What role did Israel play in the run-up to the Iraq war?

Blair, Bush, Chilcot and the Israelis.

I haven't been able to bring myself to blog on the Iraq inquiry since last Friday, when we were all transfixed by Tony Blair's defiant and unrepentant testimony. Sir John Chilcot and his team of long-winded, deferential establishment worthies did a stunningly inept and incomplete job, allowing our former premier -- as is his nature -- to duck, weave, dodge, distort and evade.

I felt like throwing my remote control at the television.

Here's Bob Marshall-Andrews, Labour MP and Queen's Counsel, writing in the Guardian:

Answer after answer descended into self-serving waffle of total irrelevance. His love of America, his closeness to President Clinton, his admiration for the armed forces, the indescribable nastiness of Saddam, "the calculus of risk" (what?), his experience as a junior barrister, even his silly asides to Fern Britton expanded endlessly to suffocate meaning. No one demanded a straight answer. No one deplored the obvious strategy of delay.

In the morass, essential questions surfaced briefly, were avoided and remained, amazingly, ignored. Question: "Had President Chirac phoned to say that his position was being misrepresented out of context?" Answer: "I remember speaking to Chirac on a number of occasions." Yes? And? What is the answer? We will never know, as the examination drifted gently on to another topic, and obscurity remained.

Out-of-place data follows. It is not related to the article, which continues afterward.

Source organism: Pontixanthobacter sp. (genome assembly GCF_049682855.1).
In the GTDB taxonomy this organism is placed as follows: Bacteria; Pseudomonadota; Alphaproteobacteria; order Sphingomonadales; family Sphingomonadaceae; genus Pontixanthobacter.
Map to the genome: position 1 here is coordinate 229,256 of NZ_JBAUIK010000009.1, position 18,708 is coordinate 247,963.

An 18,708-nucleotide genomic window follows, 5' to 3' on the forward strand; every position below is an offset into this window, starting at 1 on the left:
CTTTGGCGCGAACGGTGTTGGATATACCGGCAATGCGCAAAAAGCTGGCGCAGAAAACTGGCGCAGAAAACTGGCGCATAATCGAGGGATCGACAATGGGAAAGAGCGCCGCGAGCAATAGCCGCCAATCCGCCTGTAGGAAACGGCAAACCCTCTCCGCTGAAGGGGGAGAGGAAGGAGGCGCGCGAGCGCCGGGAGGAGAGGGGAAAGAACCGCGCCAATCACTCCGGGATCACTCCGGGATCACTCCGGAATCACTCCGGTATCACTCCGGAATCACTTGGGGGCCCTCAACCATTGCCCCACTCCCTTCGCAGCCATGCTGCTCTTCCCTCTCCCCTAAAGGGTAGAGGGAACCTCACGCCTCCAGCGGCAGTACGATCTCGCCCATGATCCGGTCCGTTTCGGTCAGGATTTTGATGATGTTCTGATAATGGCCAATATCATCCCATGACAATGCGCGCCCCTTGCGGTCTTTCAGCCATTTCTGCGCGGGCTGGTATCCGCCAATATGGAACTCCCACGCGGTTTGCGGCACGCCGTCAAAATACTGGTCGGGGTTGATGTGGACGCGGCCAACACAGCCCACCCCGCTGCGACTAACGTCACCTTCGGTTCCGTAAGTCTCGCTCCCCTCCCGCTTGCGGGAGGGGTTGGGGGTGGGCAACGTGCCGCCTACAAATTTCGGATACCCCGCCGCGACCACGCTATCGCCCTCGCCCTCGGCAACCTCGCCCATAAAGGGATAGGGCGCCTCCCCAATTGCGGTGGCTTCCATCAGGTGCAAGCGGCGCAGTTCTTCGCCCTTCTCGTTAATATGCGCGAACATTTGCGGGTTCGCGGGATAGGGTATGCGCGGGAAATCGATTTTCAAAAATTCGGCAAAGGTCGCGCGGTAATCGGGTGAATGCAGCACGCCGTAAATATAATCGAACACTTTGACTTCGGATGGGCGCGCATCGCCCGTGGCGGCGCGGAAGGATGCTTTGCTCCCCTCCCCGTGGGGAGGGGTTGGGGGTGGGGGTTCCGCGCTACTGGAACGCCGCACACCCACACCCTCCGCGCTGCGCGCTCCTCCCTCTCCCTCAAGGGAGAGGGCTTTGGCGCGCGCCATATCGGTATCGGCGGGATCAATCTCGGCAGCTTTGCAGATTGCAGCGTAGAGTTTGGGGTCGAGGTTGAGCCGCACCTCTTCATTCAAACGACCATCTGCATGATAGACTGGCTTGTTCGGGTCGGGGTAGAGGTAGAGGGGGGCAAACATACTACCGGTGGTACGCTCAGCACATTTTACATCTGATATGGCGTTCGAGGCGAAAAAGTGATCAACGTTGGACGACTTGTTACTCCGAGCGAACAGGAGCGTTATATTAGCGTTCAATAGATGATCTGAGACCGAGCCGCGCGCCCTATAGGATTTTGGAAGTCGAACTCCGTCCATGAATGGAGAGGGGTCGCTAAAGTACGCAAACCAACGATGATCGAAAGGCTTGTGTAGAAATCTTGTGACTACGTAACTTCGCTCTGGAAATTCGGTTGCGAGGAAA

The most unforgivable, outrageous and bizarre moment of the day occurred when Blair, for some inexplicable reason, volunteered the following revelation about his all-important meeting with George W Bush in Crawford, Texas, back in April 2002:

As I recall that discussion, it was less to do with specifics about what we were going to do on Iraq or, indeed, the Middle East, because the Israel issue was a big, big issue at the time. I think, in fact, I remember, actually, there may have been conversations that we had even with Israelis, the two of us, whilst we were there. So that was a major part of all this.

Blair and Bush had "conversations" with "Israelis" while they were alone in Crawford, having a behind-closed-doors, private meeting about Iraq? Which Israelis? Were they present, or on the phone? Did the Israelis express a view about Saddam Hussein, WMDs or "regime change"? How many other Iraq-related meetings or discussions were the Israelis involved in?

The answer to all these questions is: DUNNO! The committee members didn't ask him. There were no follow-ups. They simply . . . moved on.

And so, too, did the media. I haven't yet seen the "Israelis at Crawford" story reported in any national newspaper. Apart from a brief reference by Seumas Milne on the Guardian's Comment is Free website, there has been no coverage of this story in the mainstream media.

So were the Israelis agitating for war against Iraq, and was Israel a factor in the Bush administration's decision to unilaterally and illegally invade Iraq in 2003? Opinion has always been split on the anti-war side. But Professors John Mearsheimer and Stephen Walt, in their much-discussed London Review of Books essay "The Israel Lobby", back in 2006, made a persuasive case for the argument that Israel, and the pro-Israeli lobby, were key players on the road to war: